Alaska News Roundup for May 19

  • Update:  Dueling Dispatch op-eds!  Alaska AFL-CIO’s  president, Vince Beltrami, lays out his argument that the problems of budget gridlock should be placed squarely at the feet of the majorities.  While Sen. Kevin Meyer (R-Anchorage) pledges that there will not be a government shutdown.
  • The value over the taxable portion of the trans-Alaska pipeline is heating up again in Anchorage. The oil companies believe it is worth $2.6 billion (yes, that would be a “b”) while the state Department of Revenue has it closer to $7.7 billion, with the State Assessment Review Board having settled on a value of $10.2 billion in 2014. The devil is in the details and the Dispatch has the backstory and clarification into this important, yet complex issue.
  • Get your popcorn ready because the Frontiersman has lifted the veil off the Mat-Su Borough’s Department of Emergency Services with former ambulance service chief’s, Brian Wallace, side of the story behind his dismissal.
  • The New York Times has 5 Things You Might Not Know about Hillary, including that she worked the Valdez slime line after college. Check it out at the 1:38 mark.
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  • Things seem to be getting hot and heavy over at the 9th Circuit by Courthouse News Service’s description of US District Judge Russell Holland hearing where he dismissed Pebble Partnership’s complaint against the EPA over improper behavior with a former employee.

  • It’s official, the Alaska House and Senate are coming to Anchorage for floor sessions instead of holding them in Juneau. The Fairbanks News Miner explains that it is strictly a formality as attendance isn’t required and there is nothing being voted on during the Special Session.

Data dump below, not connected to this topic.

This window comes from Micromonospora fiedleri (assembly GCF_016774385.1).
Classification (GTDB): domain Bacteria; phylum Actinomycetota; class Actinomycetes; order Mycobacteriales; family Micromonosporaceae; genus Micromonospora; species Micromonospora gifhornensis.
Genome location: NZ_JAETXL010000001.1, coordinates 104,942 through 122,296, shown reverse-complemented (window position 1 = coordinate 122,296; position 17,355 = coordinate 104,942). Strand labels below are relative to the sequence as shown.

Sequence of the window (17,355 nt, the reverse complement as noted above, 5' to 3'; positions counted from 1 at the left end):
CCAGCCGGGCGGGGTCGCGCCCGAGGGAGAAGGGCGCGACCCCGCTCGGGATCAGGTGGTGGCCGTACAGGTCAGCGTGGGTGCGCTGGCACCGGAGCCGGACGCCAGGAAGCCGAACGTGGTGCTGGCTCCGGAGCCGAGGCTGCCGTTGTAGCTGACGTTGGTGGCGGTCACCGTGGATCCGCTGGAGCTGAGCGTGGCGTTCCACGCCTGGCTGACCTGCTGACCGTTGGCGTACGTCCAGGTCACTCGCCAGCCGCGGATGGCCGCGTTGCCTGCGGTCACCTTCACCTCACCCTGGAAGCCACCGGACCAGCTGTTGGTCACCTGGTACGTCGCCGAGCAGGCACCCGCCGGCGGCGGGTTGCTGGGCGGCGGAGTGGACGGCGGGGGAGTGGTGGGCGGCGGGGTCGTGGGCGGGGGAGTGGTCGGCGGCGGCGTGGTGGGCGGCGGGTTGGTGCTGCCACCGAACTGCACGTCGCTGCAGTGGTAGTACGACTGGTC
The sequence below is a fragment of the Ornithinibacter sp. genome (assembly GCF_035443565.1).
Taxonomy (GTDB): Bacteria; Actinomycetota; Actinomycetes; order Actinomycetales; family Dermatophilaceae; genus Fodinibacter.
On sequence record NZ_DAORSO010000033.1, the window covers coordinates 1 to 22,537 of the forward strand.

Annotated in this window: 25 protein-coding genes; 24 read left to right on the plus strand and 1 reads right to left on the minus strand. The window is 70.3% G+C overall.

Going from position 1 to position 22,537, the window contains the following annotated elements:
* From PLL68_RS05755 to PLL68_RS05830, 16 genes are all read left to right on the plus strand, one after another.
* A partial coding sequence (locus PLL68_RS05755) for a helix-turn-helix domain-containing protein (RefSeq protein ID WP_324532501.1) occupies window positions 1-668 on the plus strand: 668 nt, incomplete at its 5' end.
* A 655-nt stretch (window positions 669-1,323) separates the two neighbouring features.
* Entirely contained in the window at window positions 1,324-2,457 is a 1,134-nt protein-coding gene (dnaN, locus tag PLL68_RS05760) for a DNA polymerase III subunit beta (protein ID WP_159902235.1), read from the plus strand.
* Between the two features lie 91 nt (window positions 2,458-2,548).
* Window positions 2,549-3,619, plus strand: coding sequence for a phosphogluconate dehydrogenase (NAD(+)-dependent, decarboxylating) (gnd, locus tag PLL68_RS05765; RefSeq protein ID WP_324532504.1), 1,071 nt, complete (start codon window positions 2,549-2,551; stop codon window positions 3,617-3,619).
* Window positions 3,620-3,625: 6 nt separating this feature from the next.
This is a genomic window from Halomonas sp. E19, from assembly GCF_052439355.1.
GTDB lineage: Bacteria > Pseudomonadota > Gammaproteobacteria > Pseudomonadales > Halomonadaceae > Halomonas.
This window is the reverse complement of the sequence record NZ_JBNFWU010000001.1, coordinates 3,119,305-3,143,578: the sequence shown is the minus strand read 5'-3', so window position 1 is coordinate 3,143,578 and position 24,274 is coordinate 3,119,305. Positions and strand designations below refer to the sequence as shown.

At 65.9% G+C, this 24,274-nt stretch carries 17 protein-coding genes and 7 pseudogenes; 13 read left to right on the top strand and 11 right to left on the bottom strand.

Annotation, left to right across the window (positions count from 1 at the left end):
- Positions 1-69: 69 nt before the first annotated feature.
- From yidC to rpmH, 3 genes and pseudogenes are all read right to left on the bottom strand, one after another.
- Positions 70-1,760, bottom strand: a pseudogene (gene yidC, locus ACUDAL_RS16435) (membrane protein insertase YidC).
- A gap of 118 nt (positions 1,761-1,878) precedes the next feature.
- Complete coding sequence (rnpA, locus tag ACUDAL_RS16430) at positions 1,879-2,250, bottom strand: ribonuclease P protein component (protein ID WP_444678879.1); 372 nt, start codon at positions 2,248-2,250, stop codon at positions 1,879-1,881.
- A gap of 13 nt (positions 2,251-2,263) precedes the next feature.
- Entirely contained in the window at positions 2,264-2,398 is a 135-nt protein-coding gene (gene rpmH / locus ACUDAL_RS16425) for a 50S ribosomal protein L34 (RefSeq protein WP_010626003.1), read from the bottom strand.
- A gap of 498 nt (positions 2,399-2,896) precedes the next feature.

• Yesterday’s news of state employee layoffs hit Juneau the hardest since as APRN explains, more than 25% of state employees are located at the capital.
  • KCAW has the skinny on the main issues being discussed at the Native American Fish and Wildlife Society National Conference beginning tomorrow-the 22nd in Juneau.
  • The Dispatch has an update on IEP that includes why AIDEA is mulling over a proposal of $54 million investment to keep things moving.
  • Seattle is quickly becoming the epicenter of environmental civil disobedience as the Juneau Empire reports that several hundred people blocked Shell’s entry to Port of Seattle’s Gate 5 where its Arctic-drilling rig is being moored.
  • The Fairbanks News Miner reports that the Fairbanks City Council has approved $460,000 to replace underground fuel tanks and make upgrades, $2.2 million to reconstruct damaged roads in the Rickert subdivision and to repaint the fire station.
  • The Hill got nostalgic over David Letterman’s tenure and cobbled together a Top Ten of his most famous/infamous moments of political theater. #6 includes his apology to former Gov. Sarah Palin over his off-color joke about then 14-year-old daughter Willow getting “knocked-up” by Alex Rodriguez.
  • Do you have an opinion on whether humpback whales should be removed from the Endangered Species list? Tonight from 5:00-8:00pm at the Juneau Assembly Chambers, you can tell NOAA Fisheries just what you think. You can also submit public comments the digital way.
  • Craig Public Library was one of a handful of recipients of the National Medal for Museum and Library Service, per US News.
  • Sen. Lisa Murkowski is listed as one of the 25 most important women in Congress in a new book titled, “Powerful WomenBook”.

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